Tourists may enter Ecuador with tourist cards in place of visas if they are citizens of other Western Hemisphere countries. Visitors need a yellow-fever inoculation certificate if arriving from infected areas. Tourist facilities on the coast include modern resort hotels and fine beaches. Ecuador's highlands, reached by air or by the spectacular railroad or highway, are rich in natural beauty. Quito, the second-highest capital in the world, has modern hotels and transportation. Its churches and monasteries, with their delicately carved doors and altars, and an abundance of exquisite paintings and sculptures, make Quito, in the words of a 1979 UNESCO citation, a "cultural patrimony of mankind."
An important part of Ecuador's cultural life is the feria, or market day, which takes place weekly in many towns. The town of Otavalo, about 56 km (35 mi) north of Quito, is well known for its colorful Saturday fairs. The Galápagos Islands, world-famous for their unusual wildlife, have become a popular site for ecotourism.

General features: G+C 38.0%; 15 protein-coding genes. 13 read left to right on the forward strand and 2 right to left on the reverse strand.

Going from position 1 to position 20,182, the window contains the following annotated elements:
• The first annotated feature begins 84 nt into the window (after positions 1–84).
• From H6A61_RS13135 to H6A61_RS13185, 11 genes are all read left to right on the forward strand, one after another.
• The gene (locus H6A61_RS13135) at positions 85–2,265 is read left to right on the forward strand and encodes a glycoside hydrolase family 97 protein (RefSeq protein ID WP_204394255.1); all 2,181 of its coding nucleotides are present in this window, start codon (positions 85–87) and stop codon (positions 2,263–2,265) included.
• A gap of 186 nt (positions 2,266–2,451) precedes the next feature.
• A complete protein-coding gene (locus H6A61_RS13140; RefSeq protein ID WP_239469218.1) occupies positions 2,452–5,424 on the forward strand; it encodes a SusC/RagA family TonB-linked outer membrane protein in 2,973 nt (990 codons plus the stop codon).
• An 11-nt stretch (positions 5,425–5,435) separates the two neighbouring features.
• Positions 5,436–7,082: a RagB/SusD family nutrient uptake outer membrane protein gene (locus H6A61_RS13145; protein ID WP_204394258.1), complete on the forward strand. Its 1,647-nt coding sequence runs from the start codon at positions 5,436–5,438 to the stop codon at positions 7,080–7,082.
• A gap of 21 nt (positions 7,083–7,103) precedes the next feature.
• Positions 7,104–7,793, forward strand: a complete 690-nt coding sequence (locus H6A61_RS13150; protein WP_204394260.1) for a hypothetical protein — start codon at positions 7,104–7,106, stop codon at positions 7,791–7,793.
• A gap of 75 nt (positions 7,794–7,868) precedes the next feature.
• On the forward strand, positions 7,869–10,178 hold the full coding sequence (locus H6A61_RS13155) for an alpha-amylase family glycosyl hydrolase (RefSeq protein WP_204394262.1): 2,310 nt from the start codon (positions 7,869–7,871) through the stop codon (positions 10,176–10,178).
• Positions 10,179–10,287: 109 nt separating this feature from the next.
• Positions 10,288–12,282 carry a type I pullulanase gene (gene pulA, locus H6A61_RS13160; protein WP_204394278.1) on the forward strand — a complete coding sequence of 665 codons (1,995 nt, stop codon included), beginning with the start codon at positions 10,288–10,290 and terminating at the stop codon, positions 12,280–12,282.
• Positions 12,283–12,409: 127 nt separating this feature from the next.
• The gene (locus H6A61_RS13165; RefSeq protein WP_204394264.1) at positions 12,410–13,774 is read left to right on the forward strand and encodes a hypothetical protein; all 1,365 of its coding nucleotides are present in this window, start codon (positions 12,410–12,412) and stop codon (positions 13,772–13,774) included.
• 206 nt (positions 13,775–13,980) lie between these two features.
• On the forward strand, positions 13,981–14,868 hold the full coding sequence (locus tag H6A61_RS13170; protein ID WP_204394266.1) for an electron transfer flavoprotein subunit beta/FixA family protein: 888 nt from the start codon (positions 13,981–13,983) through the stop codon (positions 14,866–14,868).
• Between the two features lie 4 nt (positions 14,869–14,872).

Tourism has the potential to experience significant growth in Ecuador, given the natural attractions and architectural and historical sights. Further development of ecotourism must be carefully managed to avoid a negative impact on Ecuador's environment.
In 2000, there were 615,493 tourist arrivals in Ecuador, about 47% from other countries in South America. Tourism receipts totaled $402 million. There were 36,726 hotel rooms with 78,349 bed-places that year.
In 2001, the US government estimated the cost of staying in Guayaquil was $162 per day and daily expenses in Quito were estimated at $175.